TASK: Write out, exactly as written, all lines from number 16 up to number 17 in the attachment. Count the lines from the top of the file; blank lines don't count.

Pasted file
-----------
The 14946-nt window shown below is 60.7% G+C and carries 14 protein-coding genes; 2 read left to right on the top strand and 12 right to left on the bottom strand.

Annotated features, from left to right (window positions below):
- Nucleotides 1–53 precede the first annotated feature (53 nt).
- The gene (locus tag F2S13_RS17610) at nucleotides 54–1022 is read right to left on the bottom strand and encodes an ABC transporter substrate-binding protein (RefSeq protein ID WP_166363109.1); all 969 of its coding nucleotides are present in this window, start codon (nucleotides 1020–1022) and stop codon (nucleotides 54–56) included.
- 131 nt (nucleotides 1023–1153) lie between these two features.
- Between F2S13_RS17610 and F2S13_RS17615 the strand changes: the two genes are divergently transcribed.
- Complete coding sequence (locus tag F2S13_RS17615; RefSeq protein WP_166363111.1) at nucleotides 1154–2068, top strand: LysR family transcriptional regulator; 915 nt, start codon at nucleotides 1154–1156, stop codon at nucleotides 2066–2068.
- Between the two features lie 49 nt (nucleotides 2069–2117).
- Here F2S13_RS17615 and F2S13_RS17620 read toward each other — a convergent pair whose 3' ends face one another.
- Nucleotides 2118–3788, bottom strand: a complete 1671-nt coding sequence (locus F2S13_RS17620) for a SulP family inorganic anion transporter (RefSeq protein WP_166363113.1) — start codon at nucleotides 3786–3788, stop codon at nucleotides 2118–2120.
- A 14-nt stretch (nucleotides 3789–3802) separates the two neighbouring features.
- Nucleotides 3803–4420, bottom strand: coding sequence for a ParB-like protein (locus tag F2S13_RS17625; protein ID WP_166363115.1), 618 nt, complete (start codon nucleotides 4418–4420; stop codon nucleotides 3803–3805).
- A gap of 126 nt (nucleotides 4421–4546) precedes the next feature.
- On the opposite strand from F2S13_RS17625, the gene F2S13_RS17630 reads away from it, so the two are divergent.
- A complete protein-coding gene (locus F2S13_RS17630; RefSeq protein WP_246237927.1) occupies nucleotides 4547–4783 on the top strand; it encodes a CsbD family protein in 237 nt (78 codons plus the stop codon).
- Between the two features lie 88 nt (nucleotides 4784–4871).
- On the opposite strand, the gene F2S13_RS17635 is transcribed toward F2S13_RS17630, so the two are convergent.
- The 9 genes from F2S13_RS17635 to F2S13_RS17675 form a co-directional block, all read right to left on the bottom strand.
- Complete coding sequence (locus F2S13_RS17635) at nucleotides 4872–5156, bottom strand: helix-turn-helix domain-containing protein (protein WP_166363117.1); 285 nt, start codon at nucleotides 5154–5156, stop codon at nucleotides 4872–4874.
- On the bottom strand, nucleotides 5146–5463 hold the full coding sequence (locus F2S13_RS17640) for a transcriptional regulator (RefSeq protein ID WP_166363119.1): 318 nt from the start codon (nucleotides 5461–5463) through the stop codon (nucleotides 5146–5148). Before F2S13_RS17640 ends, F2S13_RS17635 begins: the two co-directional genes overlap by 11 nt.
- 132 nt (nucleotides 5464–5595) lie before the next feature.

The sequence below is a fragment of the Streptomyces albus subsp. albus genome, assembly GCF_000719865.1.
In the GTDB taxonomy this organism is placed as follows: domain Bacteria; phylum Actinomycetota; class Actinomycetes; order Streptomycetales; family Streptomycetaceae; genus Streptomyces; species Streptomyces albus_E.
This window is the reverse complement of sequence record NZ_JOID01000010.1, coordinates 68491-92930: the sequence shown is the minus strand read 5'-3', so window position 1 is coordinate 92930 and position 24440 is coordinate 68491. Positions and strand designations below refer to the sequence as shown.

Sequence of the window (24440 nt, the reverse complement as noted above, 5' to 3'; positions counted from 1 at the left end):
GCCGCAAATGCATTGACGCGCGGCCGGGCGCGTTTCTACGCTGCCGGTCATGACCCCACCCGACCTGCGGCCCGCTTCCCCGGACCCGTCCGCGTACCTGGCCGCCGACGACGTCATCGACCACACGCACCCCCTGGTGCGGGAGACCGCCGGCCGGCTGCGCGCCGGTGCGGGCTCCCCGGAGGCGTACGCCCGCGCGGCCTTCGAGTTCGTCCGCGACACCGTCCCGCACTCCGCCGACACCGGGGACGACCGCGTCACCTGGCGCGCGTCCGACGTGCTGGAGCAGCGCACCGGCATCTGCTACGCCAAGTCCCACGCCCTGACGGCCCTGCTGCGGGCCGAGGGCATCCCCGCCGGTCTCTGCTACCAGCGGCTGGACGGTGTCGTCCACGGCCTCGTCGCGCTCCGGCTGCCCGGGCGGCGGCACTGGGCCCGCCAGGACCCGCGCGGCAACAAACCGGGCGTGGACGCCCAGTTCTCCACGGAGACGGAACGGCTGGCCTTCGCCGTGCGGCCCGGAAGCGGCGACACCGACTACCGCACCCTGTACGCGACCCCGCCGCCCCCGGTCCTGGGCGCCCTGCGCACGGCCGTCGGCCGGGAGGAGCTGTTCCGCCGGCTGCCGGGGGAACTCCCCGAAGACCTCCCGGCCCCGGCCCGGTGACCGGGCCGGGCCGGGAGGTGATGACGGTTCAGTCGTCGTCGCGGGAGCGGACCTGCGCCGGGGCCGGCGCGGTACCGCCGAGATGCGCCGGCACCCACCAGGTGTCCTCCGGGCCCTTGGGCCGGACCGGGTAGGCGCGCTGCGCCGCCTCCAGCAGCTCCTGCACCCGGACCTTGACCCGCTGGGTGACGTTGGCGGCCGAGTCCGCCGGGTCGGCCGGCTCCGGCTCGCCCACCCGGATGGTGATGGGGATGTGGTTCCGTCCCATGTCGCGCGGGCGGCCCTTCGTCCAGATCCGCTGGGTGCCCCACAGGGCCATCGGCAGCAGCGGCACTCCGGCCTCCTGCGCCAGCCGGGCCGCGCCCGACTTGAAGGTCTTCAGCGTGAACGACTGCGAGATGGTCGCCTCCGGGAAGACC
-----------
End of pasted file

- Between the two features lie 88 nt (nucleotides 4784–4871).
- On the opposite strand, the gene F2S13_RS17635 is transcribed toward F2S13_RS17630, so the two are convergent.